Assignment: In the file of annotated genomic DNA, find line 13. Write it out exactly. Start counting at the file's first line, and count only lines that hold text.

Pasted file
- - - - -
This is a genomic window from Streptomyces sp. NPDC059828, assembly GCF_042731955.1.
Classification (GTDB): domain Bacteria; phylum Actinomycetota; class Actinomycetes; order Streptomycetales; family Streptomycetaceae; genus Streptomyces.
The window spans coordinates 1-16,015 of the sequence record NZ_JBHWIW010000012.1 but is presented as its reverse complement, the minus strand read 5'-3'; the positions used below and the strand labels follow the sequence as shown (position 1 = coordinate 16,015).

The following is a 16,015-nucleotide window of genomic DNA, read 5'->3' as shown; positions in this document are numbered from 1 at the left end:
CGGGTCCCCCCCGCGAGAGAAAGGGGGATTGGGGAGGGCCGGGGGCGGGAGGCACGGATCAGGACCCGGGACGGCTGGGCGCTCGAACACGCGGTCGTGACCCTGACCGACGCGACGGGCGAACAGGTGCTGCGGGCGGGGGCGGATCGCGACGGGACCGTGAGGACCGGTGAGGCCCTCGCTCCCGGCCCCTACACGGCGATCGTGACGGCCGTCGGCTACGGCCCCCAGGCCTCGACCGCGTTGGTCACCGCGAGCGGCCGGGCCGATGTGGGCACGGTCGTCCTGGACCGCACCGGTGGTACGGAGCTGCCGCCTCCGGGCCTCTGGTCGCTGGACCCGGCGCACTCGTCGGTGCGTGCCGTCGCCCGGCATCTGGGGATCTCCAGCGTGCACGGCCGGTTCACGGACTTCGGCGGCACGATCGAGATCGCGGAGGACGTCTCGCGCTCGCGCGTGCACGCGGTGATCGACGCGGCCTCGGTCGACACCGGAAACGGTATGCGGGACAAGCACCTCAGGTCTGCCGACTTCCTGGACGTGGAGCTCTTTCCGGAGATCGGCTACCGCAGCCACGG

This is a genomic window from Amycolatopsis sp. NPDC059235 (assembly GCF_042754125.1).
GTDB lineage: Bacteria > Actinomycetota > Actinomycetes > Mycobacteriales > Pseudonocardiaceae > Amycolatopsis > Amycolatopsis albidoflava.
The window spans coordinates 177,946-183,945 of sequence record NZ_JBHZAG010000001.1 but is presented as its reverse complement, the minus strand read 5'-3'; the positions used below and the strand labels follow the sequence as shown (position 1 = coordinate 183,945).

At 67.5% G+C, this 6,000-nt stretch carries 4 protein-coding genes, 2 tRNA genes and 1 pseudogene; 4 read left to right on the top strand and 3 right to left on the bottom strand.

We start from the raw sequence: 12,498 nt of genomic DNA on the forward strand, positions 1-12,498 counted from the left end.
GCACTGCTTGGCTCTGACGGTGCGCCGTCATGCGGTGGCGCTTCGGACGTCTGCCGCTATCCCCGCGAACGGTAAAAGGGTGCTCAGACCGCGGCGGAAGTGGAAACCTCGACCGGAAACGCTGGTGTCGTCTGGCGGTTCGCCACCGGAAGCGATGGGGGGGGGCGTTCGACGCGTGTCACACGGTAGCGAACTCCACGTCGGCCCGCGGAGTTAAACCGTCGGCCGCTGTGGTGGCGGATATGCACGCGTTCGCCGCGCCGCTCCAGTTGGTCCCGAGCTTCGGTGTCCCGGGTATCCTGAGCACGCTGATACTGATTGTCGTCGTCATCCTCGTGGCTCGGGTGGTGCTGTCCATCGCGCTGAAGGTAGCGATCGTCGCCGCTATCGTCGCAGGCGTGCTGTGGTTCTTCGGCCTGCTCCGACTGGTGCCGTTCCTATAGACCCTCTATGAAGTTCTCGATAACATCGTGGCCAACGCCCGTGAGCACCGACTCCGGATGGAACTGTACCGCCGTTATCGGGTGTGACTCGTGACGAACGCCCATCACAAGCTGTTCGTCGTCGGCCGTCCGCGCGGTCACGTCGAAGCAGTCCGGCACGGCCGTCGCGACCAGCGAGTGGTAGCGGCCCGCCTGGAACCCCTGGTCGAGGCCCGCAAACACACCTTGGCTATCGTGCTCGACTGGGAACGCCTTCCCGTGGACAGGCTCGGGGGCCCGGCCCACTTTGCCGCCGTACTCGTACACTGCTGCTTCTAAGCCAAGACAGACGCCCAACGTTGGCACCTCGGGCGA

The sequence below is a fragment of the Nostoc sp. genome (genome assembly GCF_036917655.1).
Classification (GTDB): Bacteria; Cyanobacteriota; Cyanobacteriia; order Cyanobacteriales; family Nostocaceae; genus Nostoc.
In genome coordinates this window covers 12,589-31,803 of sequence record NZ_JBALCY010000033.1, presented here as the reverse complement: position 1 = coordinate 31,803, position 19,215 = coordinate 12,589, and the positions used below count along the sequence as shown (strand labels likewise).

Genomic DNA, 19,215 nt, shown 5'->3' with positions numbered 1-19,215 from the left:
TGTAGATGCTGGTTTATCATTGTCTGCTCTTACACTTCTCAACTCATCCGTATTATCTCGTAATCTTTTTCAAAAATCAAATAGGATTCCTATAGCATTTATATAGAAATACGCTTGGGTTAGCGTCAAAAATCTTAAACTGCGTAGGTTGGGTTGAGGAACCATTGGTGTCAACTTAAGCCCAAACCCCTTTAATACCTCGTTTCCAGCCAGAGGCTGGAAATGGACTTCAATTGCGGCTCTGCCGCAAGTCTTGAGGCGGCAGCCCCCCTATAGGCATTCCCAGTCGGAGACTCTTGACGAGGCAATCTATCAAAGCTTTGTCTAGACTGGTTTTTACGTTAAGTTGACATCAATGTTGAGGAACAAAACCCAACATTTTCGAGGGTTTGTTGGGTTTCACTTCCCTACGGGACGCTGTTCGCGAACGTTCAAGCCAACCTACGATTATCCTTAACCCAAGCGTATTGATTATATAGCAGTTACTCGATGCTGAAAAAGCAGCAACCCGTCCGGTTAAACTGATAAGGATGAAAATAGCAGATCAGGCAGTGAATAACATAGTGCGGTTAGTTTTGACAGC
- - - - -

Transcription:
Classification (GTDB): Bacteria; Cyanobacteriota; Cyanobacteriia; order Cyanobacteriales; family Nostocaceae; genus Nostoc.